Skip to main content

Buffalo Sabres goalie Ryan Miller makes a blocker save against the Vancouver Canucks during the first period of an NHL hockey game in Vancouver, B.C., on Saturday March 3, 2012.

Things are very, very quiet right now on the NHL lockout front.

Other than stories about the mass exodus of players signing in Europe and the issues getting insurance coverage (note: it's expensive) we're hearing very little else in the way of news.

It's almost to the point that there's little left for either side to say, at least until the next round of negotiations finally start up again.

That said, I've had the chance to survey the mood among at least a dozen players this week, and the feeling more than anything is one of frustration. At the NHLPA meetings last week in New York, players were all told what had been offered to the league was a considerable giveback of future revenues while ensuring they'd receive their current contracts.

When the NHL dismissed it out of hand, it sparked outrage among a portion of the players, with some of that bubbling over onto Twitter (i.e. John-Michael Liles) when the lockout finally began on Sunday.

One of those who has been relatively outspoken about the situation is Buffalo Sabres netminder Ryan Miller, who I have generally found to be one of the more level-headed and intelligent players in the league.

A situation like this, however, is enough to put even those types on edge.

I touched base with Miller a few days ago, and he said part of what's so difficult about these negotiations is an immense distrust of the owners and their motives in this fight.

It's still hard for many players to look past what happened during the last lockout, when a win for the league resulted in a large share of those new revenues going to the wealthy teams.

"I think the anger and frustration comes from knowing what the owners are capable of under the guidance of Gary Bettman," Miller said in an e-mail. "They are willing to let a season burn as shown in 2004-05, and it is a path that they are comfortable taking as their choice form of negotiating.

"This is the third time and no matter how the NHL spins it, the same story is being told. They claim teams are struggling financially and player salary restriction is the only way to address the inevitable disasters. It is hard to trust the owners when it is the same story after years of documented growth and increasing revenue."

The players insist they realize some teams are losing money, and that's why they've proposed to increase revenue sharing from $150-million to $260-million for next season.

(The league has offered to raise it to $190-million, which is why Bettman says they're not far apart on the issue.)

That extra $110-million would then go directly to the six or seven teams that need it most, meaning $15- to $20-million per troubled team on top of what they were already receiving under the last agreement.

What the NHLPA and players like Miller have consistently said they will never do is give even more money back to the teams on the top end.

After the last collective bargaining agreement came in, the Toronto Maple Leafs, Montreal Canadiens and New York Rangers (among others) all made incredible profits in part because their spending on salaries was limited by the cap and their revenue sharing commitments were so low.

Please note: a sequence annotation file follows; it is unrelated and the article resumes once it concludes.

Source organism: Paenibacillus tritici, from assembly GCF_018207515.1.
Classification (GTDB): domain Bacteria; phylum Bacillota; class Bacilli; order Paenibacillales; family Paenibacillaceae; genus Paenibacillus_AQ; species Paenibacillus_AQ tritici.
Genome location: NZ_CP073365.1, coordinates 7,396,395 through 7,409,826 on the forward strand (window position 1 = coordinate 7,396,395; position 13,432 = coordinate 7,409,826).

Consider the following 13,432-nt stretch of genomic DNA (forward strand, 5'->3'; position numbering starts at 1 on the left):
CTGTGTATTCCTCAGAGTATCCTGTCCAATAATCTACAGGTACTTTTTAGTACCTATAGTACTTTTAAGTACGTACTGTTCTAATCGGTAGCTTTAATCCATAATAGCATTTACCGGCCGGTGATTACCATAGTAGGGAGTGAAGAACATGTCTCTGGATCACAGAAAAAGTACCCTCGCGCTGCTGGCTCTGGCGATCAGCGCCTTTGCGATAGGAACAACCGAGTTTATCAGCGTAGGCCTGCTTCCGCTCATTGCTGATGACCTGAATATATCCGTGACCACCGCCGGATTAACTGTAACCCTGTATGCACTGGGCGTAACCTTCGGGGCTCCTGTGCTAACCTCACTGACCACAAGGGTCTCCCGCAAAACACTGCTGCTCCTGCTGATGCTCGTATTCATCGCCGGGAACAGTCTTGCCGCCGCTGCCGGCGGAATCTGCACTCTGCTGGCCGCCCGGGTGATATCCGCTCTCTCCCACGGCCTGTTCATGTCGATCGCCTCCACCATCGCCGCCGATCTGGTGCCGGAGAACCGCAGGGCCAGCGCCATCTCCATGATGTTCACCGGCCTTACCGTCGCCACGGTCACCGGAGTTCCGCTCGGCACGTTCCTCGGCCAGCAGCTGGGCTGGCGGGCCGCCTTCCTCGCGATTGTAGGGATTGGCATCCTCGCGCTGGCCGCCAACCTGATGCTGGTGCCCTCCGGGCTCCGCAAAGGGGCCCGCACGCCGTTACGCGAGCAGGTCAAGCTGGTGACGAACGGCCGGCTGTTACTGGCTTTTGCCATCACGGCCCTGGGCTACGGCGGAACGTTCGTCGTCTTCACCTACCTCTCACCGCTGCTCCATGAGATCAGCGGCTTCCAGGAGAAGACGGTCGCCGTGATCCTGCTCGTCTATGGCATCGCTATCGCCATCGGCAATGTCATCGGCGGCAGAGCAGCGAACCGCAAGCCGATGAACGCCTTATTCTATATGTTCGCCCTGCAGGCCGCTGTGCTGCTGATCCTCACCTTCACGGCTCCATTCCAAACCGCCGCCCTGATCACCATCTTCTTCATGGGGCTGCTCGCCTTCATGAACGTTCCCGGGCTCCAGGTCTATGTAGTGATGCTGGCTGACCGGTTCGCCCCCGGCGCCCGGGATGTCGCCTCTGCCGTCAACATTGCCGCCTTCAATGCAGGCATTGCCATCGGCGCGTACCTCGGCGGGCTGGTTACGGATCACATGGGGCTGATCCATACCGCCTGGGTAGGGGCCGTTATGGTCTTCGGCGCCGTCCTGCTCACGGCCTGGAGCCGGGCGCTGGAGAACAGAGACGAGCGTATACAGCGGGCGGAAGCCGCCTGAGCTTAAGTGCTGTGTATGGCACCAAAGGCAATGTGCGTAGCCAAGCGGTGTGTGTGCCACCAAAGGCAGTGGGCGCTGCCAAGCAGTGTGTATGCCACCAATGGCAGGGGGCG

The Leafs, I'm told, only paid $20-million into that shared pot last season, for example, which is believed to be roughly 10 per cent of their total revenues.

(Some of the NHL's revenue sharing pot comes out of playoff revenues, which means the Phoenix Coyotes paid more into that portion of sharing than the Leafs last season.)

By comparison, rich teams in baseball are forced to share at least 31 per cent of their local revenue. It's even higher in the NFL and the NBA's new CBA calls on teams like the Los Angeles Lakers to pay up far more than ever before.

And all those leagues have much larger sources of shared league revenue to supplement that local revenue sharing.

If the NHLPA could get a deal where Toronto is putting in triple the amount of revenue sharing they do now, there's another $40-million or so that can go to fixing some of the economic issues. The same goes for a few of the other wealthy teams, albeit to a lesser extent.

That wouldn't get them all the way to where every franchise is healthy, but you can see why players believe it's part of a potential solution.

If revenue sharing is left relatively untouched, however, most of the burden of helping the Phoenixes of the league will fall on the players, which they argue is where the cut from 57 per cent of revenues down to 47 per cent the league is asking for comes in.

"That is why our proposal builds in more responsibility to league health as a whole through defined revenue sharing that gets money to the teams that need it," Miller said. "The proposal is based on Don Fehr spending a lot of time talking to the players and listening to our concerns.

"We want a healthy NHL and a league that starts to move past the labour mistrust so that hockey could grow and flourish... And yet here we are again."

"Here" being a stalemate of familiar proportions, even as the two sides don't really appear to be all that far apart in terms of the overall percentages.

Ending it, however, isn't as simple as it may seem.

While many are forecasting that this will all end with the players taking a 50-50 share, their reluctance to do so stems directly from what happened the last time around.

The players don't believe giving back to the wealthy teams will solve much of anything and that, when it comes time for the next agreement in another six or seven years, the league will again be asking for more across the board to help teams on the bottom.

And that's where the frustration comes in.

Interact with The Globe